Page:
Anti-bullying programs in schools with high levels of playground supervision have been significantly linked to reductions in bullying. To further support well-supervised play areas, install value pencils as a constant reminder of the school’s ethos with regards to respect, caring, sharing, inclusion and tolerance.
Install a Friendship Bench
The original friendship seat concept started in Britain with the intention of promoting friendship and kindness in younger students and building a stronger sense of community.
The colourfully decorated seats or benches are installed in school play areas for children to sit on when they’re feeling sad or lonely, alerting other students and teachers to potential problems.
Students are asked to keep an eye out for anybody sitting on the bench, and encouraged to invite the child to play, or join them on the bench for a chat to check that they’re feeling ok.
In Britain, friendship seats were believed to help reduce bullying behaviour due to their inclusive and caring values, and they can now be seen in schools across Australia, from Victoria and ACT, up to QLD.
Better Buddies Australia Friendship Seat Project also suggests rostering a group of the older ‘buddy’ students as supervisors of the seat during break times who play with the students sitting on the bench.
Make the most of your friendship bench by adding a sign next to it listing tips for kids to make new friends. Suggestions could include…
- Smile – it’s easier to make friends when you smile!
- Ask questions – ask someone what sport or games they like to play
- Give complements – if someone is good at something, don’t be afraid to let them know
- Be yourself – people want to know the real you, so don’t change to fit in
- Chat to your buddy – find your buddy and ask if they can introduce you to some friends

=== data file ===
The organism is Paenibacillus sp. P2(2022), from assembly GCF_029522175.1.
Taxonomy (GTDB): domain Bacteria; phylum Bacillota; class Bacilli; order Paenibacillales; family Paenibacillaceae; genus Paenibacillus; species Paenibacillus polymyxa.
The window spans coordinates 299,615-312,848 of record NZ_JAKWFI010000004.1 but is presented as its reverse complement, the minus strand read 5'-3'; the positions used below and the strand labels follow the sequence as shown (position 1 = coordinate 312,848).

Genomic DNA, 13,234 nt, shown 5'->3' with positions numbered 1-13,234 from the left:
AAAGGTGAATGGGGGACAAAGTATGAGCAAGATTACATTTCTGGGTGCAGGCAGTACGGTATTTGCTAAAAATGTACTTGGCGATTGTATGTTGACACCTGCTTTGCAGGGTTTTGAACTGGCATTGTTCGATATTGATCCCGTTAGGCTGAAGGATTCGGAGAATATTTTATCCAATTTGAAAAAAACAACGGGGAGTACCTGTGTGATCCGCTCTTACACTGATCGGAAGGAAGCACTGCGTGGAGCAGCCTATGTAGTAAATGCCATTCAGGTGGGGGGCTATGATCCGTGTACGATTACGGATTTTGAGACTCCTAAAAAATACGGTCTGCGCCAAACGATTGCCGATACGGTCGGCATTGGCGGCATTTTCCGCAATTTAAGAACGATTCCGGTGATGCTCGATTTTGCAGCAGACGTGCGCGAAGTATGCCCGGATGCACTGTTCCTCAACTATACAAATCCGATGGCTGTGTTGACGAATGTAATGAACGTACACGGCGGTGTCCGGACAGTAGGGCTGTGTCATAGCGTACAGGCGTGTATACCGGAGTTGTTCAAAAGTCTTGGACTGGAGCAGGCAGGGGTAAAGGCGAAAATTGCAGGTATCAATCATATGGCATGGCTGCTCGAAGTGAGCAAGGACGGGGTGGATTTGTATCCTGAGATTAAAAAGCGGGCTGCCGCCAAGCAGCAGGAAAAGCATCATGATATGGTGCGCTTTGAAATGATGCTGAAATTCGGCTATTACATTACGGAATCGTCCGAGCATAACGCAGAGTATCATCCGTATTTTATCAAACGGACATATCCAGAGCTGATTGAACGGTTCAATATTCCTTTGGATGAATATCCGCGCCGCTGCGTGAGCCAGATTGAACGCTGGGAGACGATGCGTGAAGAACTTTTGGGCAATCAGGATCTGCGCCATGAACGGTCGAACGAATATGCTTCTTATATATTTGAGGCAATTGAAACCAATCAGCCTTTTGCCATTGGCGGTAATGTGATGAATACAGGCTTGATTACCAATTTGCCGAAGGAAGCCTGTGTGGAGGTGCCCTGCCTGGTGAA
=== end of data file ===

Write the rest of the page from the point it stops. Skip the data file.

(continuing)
Cyber-Safety Signage for Libraries & Computer Rooms
Approximately one in five young school students report being cyber-bullied in any one year.
To spread awareness and reinforce cyber-bullying education, create a value sign for computer rooms and libraries to remind students of acceptable online behaviour. This could include tips on privacy and cyber-safety, along with guidelines for healthy social media usage, and resources for cyber-bullying support.
Refer to eSmart’s Top 10 Cyber Safety Tips when planning your cyber-safety signage for info on cyber-bullying, exposure to predators and inappropriate content.
Mobilise Bystanders & Normalise Reporting
Unfortunately, only a minority of students being bullied will actually seek help from teachers or parents for fear that reporting the bullying might make it worse.
Promoting a culture of reporting bullying, however, is considered by many researchers as an important strategy for preventing bullying in schools.
Interestingly, students who intervene in bullying to support the victim tend to be younger females who have not previously bullied their peers and have ‘pro-victim attitudes’. They also believe their parents would expect them to help the person being bullied, and so they do.
For those that need a little extra motivation to stand up for their peers and report incidents of bullying, erect anti-bullying signs at various locations around the school with reminders about what to do if they witness or experience bullying..
Mobilisation Messages for School Bullying Signs…
Here are some tips from Pacer’s National Bullying Prevention Centre for students to report bullying, ideal for displaying in play areas and locker rooms.
A holistic approach to reducing bullying in schools
As researcher of the first large scale study into school bullying and academic achievement, Dr Lisa Mundy says, the most effective way to deal with bullying is to take a whole of school approach in which teachers, students, parents and the whole community are involved.
If Signpac can help support your school community with school bullying signs to reinforce your anti-bullying messages, please get in touch with our team of school signage experts on 1800 140 940 or send us a message and we’ll get back to you within 48 hours.